Metropolitan Kirill, head of the department for the Patriarchate's external relations, in commenting on the actions taken by the six believers, called the exhibit criminal! A provocation! (Kommersant, 22 January 2003) The assembled art had not respected the worldview of others, he said, but rather insulted religious feelings in a way that leads to inter-ethnic and inter-religious conflict.

The churchman, like me, had not himself seen the artwork.

[Metropolitan Kirill presides in a weekly column, where he answers readers' religious questions. The newspaper? Komsomolskaya Pravda!]

The monument is Yakov Sverdlov. Just before the city's 280th birthday, celebrated 16 August 2003, the public works department coated him in black. This fresh coat covered the variety of paints that had been tossed up on him over the past months, a favorite activity of those who would like to see the worst of the Bolshevik heritage removed. Sverdlov was known for having set early Soviet fashion: he dressed in leather from head to toe. It is not for that he gets splashed. He was a principal in the murder of the Tsar and all the Tsar's family, several blocks from this monument.
Yakov Sverdov, principal in the murder of the Tsar and the Tsar's family, sporting a fresh coat of black to cover the paint splashed on him in protest


Yekaterinburg. This winter a gay nightclub opened. A huge fuss in town. Poor-taste advertisements, a location in center-city, a finger-in-the-eye for a conservative society. TV and newspapers ran stories of demonstrations and counter-demonstrations, except Oblastnaya gazeta, which felt there were "more important and socially significant themes" to cover. When, however, that newspaper, subsidized by the office of the oblast governor, received a copy of a letter penned by the local archbishop addressing the governor himself on the matter, the editors felt they had little choice but to join the rest. They printed its seven long paragraphs.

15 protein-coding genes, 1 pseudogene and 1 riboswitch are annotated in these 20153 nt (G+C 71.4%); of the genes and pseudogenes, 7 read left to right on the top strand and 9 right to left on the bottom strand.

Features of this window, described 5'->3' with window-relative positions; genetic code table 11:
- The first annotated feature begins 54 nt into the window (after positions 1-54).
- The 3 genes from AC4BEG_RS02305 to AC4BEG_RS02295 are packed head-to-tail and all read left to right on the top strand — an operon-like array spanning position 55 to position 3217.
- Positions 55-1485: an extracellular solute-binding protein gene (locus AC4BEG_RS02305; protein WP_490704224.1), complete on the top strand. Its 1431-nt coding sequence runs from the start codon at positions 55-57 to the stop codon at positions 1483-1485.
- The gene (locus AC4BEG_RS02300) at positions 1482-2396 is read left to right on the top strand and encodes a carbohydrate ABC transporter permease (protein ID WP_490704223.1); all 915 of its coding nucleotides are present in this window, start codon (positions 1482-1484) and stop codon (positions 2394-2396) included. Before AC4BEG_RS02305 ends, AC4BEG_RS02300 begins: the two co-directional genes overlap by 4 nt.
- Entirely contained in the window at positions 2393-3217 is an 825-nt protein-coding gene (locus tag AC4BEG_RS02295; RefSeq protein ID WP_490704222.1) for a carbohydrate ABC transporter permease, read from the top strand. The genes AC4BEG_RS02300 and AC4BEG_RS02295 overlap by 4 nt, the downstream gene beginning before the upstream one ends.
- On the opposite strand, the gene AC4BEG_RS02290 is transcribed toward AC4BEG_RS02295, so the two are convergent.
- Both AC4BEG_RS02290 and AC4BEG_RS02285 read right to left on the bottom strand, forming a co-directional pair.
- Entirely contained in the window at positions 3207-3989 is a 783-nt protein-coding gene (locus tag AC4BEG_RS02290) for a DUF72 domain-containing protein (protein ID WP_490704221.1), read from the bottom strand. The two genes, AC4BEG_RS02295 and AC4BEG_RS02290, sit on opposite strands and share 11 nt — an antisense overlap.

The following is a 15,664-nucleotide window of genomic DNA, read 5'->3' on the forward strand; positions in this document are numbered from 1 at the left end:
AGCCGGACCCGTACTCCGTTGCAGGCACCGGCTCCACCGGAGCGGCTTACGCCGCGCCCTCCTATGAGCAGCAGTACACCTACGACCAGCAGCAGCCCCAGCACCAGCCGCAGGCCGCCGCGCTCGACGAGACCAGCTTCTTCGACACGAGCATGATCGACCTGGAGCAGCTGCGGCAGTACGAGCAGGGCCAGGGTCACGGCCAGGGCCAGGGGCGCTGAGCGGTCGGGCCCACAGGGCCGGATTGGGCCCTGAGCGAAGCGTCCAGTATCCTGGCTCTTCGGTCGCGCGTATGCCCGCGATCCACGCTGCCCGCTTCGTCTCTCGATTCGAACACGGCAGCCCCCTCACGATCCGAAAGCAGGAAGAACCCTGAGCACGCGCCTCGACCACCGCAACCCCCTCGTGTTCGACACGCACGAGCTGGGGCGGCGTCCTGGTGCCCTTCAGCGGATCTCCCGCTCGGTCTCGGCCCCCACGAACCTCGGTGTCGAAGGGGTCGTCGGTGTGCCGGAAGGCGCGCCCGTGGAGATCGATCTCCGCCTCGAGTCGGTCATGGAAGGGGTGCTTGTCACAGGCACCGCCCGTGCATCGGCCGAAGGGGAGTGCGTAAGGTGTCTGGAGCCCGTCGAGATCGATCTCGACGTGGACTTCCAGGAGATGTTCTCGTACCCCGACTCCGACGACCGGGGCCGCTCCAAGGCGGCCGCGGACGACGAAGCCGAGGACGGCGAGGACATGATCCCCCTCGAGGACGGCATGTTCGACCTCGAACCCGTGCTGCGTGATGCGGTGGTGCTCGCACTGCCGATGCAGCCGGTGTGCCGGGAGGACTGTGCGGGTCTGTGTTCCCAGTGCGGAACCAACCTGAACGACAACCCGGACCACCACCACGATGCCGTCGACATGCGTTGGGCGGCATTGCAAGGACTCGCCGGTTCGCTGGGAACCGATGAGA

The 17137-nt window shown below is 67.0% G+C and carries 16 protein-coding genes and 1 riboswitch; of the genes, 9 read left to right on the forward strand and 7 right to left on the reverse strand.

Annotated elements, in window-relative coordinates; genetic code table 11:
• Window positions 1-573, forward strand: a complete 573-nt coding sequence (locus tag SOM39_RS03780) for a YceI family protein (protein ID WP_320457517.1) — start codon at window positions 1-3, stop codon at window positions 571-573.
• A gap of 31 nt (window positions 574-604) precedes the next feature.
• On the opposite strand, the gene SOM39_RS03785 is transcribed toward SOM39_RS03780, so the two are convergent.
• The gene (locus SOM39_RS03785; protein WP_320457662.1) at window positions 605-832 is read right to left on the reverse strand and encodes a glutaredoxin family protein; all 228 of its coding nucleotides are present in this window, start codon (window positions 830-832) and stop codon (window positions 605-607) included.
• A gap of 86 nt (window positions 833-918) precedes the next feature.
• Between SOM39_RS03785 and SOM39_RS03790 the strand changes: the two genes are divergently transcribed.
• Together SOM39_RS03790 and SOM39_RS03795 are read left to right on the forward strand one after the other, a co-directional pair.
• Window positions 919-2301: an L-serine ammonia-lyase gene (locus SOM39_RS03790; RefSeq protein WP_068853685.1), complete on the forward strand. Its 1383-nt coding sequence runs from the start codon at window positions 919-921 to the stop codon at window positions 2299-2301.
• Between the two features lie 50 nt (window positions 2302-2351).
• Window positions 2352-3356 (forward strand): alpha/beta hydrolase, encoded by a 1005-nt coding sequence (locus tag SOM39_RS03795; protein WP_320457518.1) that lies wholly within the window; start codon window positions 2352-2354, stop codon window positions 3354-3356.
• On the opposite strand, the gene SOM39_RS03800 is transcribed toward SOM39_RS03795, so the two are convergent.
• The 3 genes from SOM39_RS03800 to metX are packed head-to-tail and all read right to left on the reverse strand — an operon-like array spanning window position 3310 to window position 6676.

Archbishop Vikentiy's case against the club makes interesting points. (1) The gay community picketed the Church because of the Church's outspoken opposition and claimed their picket to be an expression of democracy and a fight for human rights. This, says the Archbishop, was the first time in all Russian history that "perverts advocated their right to vice right in front of the walls of God's church." (2) AIDS and drug abuse are symptoms of moral collapse and result from promoting depravity and homosexuality. All these problems, he declared, are intertwined with criminality, prostitution, STDs, population decrease in Russia, decline of birthrate, millions of abortions, homeless children.